RWS - Very Hot/No signs of cooling
This has been a surprise this year. Although TSPA has listed these in the past, we did not have as many collections come through as we did this year. This area was very actively acquired with many new high price marks established. Many of these badges though can be had for a few dollars. An extensive collection can be put together for the price of single OA flap. This area also reflects the broad movement towards regional collections. Time and again we saw collectors acquire the strips from their state. This makes sense as these items are at least 20 years old. Many were issued in very limited quantities only for the use of council-level employees. One Scout Executive, now retired, told me that they could order as few as six (a half-order) of a strip. There is also equal interest in the pre-RWS strips based upon the different uniform colors.
Sleeper areas: Lone Scouts and other pre-BSA programs, Baden-Powell memorabilia.
The interest survey sheets for the Bernie Miller collection have shown that there is much greater interest within the collecting community for these areas than I had previously expected.
The Year Ahead
Even though we are the largest, we are never content to rest on past accomplishments. We will continue to try out new things to help advance the hobby. The following are some of the things you can expect from us for the coming year.
We expect to publish a new edition of the Scout Patch Auction Prices Realized book. This has become a very widely used reference work of actual prices for Scouting collectibles. Many were unhappy that I did not issue a new edition this year but I was in the middle of handling a large (over 10,000 different) issue collection of OA. I thought this would be too much valuable information to not have in the book. Those in the hobby that have produced books know, it is a significant undertaking. We will try to get a "round tu-it" as soon as practical but we have several things on our desk that are higher priority.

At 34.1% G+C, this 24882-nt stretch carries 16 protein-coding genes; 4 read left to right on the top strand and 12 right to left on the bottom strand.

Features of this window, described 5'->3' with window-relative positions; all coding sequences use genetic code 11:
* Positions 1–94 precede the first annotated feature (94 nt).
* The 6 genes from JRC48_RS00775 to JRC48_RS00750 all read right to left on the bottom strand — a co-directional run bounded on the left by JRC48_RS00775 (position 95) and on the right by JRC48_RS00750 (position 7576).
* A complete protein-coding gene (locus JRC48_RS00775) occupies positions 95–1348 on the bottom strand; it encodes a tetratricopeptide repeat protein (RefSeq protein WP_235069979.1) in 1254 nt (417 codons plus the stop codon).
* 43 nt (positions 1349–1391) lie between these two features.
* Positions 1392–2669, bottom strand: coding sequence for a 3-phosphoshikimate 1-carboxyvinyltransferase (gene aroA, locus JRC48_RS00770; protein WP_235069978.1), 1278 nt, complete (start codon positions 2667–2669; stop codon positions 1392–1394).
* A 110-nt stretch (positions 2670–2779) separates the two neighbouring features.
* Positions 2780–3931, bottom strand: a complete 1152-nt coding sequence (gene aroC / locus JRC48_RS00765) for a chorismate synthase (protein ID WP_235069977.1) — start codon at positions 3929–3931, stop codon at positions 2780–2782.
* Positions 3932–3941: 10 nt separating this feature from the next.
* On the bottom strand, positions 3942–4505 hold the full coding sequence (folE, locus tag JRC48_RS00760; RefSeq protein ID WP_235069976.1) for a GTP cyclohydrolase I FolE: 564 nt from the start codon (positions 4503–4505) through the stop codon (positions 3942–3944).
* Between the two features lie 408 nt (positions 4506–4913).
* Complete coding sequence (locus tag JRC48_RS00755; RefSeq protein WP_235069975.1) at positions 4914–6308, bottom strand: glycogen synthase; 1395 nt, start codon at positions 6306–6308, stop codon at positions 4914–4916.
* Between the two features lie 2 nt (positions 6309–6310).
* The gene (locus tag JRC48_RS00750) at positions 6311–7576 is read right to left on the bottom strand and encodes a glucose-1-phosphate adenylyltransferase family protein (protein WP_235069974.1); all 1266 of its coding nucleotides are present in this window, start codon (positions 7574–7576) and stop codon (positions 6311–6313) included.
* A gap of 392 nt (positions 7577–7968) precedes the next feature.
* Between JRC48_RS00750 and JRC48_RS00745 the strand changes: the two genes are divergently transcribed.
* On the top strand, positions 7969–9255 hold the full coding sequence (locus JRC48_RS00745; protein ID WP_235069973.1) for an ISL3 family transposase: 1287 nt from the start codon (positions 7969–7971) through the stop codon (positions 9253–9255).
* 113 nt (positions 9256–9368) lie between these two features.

Speaking of high priority publication efforts. The Bernie Miller collection will come available this year. The extensiveness was mentioned earlier. From the survey responses, several are expecting it to be an OA collection. There is some OA, most of which is from New York. Its real strength is in areas that are harder than OA. Right now the plan calls for three lists spaced about three months apart. Some items will be offered as whole segments. Others will be offered individually. We are still determining the sequencing and packaging of the selections. For each selection there will be extensive documentation. This is one of the greatest challenges. There is so much information, much of it not yet broadly shared, that we are preparing several educational pieces for the hobby. There will also be a significant reference work about the entire collection although this may appear after the sales.
We also have in the works several other publications for the hobby due out over the coarse of the year. This year does not have a major, national summer event so hopefully we can get these written and produced. SPA is also evaluating several electronic publications. Many collectors now have computers at home and at work. It may be easier and cheaper to publish some items electronically rather than on paper.
All in all, it looks like another busy year and we have just begun. I hope it is a fulfilling year for you. Lets continue to keep the fun in our hobby.